Founded merely three years ago, Landscape America in Wrentham, MA, has rapidly grown to become an $800,000-plus landscape installation and maintenance company. Even more remarkable than its sales achievements is the young company’s commitment to professionalism and education.
At just 27 and 24 years of age, brothers Doug and Andy McDuff each have associate’s degrees in landscape contracting. Additionally, both are Massachusetts Certified Landscape Professionals (MCLP), licensed pesticide applicators, and are certified by the Interlocking Concrete Pavement Institute (ICPI). The elder Doug also has a bachelor’s degree in urban forestry and is a Massachusetts Certified Arborist.
The credentials don’t stop with these 20-something owners, either. Construction foremen Mike Dineen and Steve Bach, also in their mid-20s, have associate’s degrees in landscape contracting. Then, Dineen has a bachelor’s in urban forestry while Bach has a bachelor’s in landscape architecture. Dineen is also ICPI-certified.
“We are a company made up of young, eager, educated people who genuinely enjoy this industry and want to succeed in it,” Doug relates. “Our employees are encouraged to continue educating themselves through reading, attending trade shows and basic on-the-job training.”
It’s not just what you know, it’s who you know
Each of Landscape America’s employees are also encouraged to develop relationships with clients to earn their trust and keep communication lines flowing. “Education is important,” Andy relates. “We teach our clients about plant disease, paver installation and late-summer pruning. This is how we differentiate ourselves from the average landscaper.”
Located in the small town of Wrentham—halfway between Boston and Providence with a population of 10,500—Landscape America has quickly learned the virtues of both industry and community involvement. The company is affiliated with the Massachusetts Arborist Association, the Massachusetts Association of Landscape Professionals (MLP), ICPI and the International Society of Arboriculture.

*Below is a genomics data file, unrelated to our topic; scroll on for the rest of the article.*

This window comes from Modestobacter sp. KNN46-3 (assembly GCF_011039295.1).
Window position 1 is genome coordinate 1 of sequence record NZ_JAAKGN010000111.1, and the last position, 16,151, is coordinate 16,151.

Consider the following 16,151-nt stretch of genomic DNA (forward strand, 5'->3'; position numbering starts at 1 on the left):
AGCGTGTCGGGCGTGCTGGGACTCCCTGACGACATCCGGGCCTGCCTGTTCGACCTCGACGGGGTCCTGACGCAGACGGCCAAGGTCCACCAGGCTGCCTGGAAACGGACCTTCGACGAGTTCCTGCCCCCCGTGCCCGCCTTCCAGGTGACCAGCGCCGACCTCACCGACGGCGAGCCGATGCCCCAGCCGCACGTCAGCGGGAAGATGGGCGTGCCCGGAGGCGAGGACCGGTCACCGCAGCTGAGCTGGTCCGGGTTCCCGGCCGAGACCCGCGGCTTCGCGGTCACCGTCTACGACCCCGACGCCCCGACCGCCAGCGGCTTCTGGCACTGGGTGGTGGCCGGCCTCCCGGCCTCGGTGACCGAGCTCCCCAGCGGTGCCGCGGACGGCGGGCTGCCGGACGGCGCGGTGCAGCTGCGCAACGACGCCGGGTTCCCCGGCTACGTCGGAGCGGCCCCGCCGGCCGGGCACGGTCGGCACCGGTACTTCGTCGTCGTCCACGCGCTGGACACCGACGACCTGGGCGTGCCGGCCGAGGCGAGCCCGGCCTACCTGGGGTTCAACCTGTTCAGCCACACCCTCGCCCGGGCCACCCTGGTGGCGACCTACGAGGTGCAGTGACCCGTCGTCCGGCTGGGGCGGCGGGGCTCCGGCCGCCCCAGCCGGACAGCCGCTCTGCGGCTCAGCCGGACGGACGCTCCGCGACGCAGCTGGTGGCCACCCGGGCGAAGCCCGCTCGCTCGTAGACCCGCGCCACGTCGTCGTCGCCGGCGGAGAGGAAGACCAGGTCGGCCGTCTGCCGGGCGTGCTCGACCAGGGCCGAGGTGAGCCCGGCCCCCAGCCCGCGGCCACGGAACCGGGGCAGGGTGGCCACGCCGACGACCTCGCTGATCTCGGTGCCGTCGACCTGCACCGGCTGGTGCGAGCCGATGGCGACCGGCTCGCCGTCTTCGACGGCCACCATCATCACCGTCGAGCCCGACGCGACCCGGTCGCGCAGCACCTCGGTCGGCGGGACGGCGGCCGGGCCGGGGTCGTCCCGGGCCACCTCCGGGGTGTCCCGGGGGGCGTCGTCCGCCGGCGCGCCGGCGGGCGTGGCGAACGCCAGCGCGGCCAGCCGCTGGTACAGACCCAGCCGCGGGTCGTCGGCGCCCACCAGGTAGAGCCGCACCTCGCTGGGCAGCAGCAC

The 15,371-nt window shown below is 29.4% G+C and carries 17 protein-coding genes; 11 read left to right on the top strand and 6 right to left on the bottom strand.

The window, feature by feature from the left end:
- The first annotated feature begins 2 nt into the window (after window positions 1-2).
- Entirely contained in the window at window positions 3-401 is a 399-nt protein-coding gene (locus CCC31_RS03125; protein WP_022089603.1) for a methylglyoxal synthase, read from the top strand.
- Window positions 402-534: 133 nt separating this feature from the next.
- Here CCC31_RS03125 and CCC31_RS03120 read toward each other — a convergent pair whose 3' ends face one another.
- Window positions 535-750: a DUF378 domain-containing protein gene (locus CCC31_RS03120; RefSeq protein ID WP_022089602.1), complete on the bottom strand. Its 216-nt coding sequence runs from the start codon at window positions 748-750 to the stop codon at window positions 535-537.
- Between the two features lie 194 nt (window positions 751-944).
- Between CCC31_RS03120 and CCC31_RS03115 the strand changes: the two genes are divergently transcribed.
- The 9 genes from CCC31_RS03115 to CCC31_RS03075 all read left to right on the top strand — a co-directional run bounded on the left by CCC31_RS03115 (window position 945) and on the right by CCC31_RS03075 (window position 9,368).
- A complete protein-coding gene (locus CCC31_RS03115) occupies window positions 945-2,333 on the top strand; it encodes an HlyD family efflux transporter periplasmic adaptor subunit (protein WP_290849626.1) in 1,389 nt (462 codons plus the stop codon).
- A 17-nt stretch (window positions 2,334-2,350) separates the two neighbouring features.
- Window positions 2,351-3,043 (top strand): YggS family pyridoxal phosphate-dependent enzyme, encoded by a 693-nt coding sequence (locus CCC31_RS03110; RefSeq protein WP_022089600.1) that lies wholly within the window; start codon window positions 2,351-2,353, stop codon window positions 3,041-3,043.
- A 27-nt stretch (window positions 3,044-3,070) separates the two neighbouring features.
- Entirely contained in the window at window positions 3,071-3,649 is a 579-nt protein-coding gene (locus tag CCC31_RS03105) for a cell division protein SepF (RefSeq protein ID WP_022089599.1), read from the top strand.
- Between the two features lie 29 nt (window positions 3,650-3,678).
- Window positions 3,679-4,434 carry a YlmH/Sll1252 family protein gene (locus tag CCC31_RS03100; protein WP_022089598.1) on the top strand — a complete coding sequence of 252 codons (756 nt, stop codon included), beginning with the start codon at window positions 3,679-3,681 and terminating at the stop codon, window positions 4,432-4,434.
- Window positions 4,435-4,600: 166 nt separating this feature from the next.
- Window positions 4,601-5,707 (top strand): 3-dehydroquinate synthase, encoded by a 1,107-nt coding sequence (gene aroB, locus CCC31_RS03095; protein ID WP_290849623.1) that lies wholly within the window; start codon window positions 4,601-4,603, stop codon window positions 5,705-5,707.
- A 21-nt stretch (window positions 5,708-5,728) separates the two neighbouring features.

While attending the Louisville GIE+EXPO in late October, Landscape America also became a member of the Professional Landcare Network (PLANET), a nationwide association of leading landscape contractors.
Additionally, local fairs and community gatherings have proven to be great venues to generate sales leads. Volunteering for the Wrentham Town Common Landscape Committee and MCLP Board has also helped open doors to new clients and vendors, along with ideas for improving and growing a landscaping business.
“Our small town is very tight-nit,” Doug points out. “Being involved with the Landscape Committee has helped our exposure and has led to a lot of work for our company. Plus, it’s just a nice way to give back. As for our involvement with the MLP and MCLP Board, it’s been a great learning tool. Plus, our certifications and involvement with key industry organizations helps with our image. Things like this can be critical when it’s time to present a bid.”
GROWING AGAINST THE GRAIN
The majority of Landscape America’s bids are presented to high-end consumer clientele. In fact, roughly 80% of the company’s total sales come from this market. “We don’t do much with commercial construction,” Doug says. “High-end residential keeps us plenty busy with residual work and new enhancement projects.
“One thing I learned at the previous landscape company I worked for is to focus on what you do well,” Doug continues. “And we do well with pavers, plantings and general landscape construction for residential customers.”
Landscape America’s revenue-service mix is split 60% installation, 25% maintenance and 15% snow removal. Landscape America provides mowing and maintenance, fertilizing, turf renovation, tree care, planting and transplanting, drainage systems, excavation, hardscaping and snowplowing.